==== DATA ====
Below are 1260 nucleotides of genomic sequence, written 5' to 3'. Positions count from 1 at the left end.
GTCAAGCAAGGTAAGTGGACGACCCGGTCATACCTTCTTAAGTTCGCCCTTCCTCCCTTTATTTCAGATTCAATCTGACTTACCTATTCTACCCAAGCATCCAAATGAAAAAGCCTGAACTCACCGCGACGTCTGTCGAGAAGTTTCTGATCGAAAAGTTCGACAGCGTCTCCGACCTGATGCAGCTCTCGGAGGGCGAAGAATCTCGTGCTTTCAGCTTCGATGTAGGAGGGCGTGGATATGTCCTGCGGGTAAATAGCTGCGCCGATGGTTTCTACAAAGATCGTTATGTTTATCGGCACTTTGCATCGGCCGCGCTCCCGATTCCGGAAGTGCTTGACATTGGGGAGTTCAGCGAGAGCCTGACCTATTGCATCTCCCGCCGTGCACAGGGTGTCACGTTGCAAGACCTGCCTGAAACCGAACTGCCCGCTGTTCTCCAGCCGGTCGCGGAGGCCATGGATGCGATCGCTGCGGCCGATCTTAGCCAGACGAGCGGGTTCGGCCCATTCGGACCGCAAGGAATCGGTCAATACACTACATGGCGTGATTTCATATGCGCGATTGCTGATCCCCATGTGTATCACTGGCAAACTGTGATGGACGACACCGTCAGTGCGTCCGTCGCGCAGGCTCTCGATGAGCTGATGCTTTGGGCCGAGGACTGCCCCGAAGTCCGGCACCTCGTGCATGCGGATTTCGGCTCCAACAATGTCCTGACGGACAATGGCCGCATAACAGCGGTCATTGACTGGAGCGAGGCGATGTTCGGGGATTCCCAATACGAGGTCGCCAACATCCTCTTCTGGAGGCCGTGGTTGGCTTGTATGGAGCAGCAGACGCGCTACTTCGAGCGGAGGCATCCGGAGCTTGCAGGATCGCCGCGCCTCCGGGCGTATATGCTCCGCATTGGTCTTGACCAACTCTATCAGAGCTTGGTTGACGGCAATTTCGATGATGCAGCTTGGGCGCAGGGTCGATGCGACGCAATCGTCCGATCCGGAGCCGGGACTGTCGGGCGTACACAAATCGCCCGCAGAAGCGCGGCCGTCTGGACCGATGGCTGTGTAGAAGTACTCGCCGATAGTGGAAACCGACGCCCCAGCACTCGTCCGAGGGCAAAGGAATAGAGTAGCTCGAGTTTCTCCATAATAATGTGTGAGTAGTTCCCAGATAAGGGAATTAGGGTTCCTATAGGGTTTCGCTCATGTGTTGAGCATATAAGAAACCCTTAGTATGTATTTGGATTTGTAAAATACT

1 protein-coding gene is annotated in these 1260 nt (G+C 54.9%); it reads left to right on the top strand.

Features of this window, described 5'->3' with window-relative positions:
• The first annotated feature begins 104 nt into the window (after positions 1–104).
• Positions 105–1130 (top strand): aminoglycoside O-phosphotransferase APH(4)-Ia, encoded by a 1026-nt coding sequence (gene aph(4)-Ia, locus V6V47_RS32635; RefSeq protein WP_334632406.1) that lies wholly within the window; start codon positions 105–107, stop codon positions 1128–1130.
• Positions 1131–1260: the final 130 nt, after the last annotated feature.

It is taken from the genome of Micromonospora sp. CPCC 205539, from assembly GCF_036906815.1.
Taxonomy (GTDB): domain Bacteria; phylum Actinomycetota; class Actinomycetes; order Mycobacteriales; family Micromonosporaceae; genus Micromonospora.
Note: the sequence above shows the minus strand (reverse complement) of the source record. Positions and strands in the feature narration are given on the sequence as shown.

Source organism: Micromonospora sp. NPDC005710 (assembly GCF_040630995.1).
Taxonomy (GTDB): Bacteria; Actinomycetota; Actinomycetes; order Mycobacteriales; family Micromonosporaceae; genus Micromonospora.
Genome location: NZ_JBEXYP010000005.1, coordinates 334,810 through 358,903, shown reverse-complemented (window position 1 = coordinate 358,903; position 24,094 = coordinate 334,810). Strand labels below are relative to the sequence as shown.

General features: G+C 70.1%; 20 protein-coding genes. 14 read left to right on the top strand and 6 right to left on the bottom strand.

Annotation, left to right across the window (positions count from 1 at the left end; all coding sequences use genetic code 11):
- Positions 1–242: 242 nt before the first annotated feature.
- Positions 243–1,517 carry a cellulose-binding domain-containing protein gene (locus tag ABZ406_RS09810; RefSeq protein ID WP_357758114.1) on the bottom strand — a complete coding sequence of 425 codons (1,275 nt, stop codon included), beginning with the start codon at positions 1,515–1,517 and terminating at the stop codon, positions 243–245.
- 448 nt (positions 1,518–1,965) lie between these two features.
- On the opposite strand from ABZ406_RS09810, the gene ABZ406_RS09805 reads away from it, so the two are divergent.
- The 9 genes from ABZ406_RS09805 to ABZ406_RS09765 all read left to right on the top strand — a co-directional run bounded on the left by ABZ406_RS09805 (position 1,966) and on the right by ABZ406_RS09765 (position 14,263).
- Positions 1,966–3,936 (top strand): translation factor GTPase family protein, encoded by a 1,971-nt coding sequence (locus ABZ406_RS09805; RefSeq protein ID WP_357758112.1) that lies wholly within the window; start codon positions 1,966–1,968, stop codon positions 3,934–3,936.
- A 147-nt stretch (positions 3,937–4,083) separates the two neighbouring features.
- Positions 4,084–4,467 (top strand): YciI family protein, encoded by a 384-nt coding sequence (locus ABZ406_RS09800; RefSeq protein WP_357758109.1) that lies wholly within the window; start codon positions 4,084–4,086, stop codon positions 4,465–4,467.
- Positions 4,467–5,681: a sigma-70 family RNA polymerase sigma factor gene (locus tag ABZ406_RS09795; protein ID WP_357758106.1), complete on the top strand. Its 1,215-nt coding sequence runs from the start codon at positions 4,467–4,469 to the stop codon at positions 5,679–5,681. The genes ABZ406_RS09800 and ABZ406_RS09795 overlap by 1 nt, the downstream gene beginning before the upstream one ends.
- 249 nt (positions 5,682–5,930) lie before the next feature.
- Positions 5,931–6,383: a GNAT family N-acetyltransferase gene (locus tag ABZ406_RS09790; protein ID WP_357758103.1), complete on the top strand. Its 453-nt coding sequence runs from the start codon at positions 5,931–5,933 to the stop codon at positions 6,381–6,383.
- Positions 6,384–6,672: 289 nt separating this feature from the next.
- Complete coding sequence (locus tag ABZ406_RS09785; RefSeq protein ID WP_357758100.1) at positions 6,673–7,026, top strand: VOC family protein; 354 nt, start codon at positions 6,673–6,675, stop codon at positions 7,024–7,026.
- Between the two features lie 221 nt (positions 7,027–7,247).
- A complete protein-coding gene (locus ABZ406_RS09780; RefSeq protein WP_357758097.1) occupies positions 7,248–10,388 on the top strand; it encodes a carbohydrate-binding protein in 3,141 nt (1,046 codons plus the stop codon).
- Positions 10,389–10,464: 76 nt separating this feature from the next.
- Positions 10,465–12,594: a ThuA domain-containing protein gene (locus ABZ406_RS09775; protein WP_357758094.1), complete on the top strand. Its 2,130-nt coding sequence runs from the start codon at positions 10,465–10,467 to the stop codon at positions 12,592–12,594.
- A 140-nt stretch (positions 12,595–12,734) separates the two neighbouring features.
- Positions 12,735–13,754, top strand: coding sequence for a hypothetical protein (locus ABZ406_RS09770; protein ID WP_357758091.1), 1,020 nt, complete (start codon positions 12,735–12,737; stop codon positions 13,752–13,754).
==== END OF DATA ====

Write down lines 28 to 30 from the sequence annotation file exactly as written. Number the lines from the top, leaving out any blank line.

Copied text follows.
- Complete coding sequence (locus tag ABZ406_RS09785; RefSeq protein ID WP_357758100.1) at positions 6,673–7,026, top strand: VOC family protein; 354 nt, start codon at positions 6,673–6,675, stop codon at positions 7,024–7,026.
- Between the two features lie 221 nt (positions 7,027–7,247).
- A complete protein-coding gene (locus ABZ406_RS09780; RefSeq protein WP_357758097.1) occupies positions 7,248–10,388 on the top strand; it encodes a carbohydrate-binding protein in 3,141 nt (1,046 codons plus the stop codon).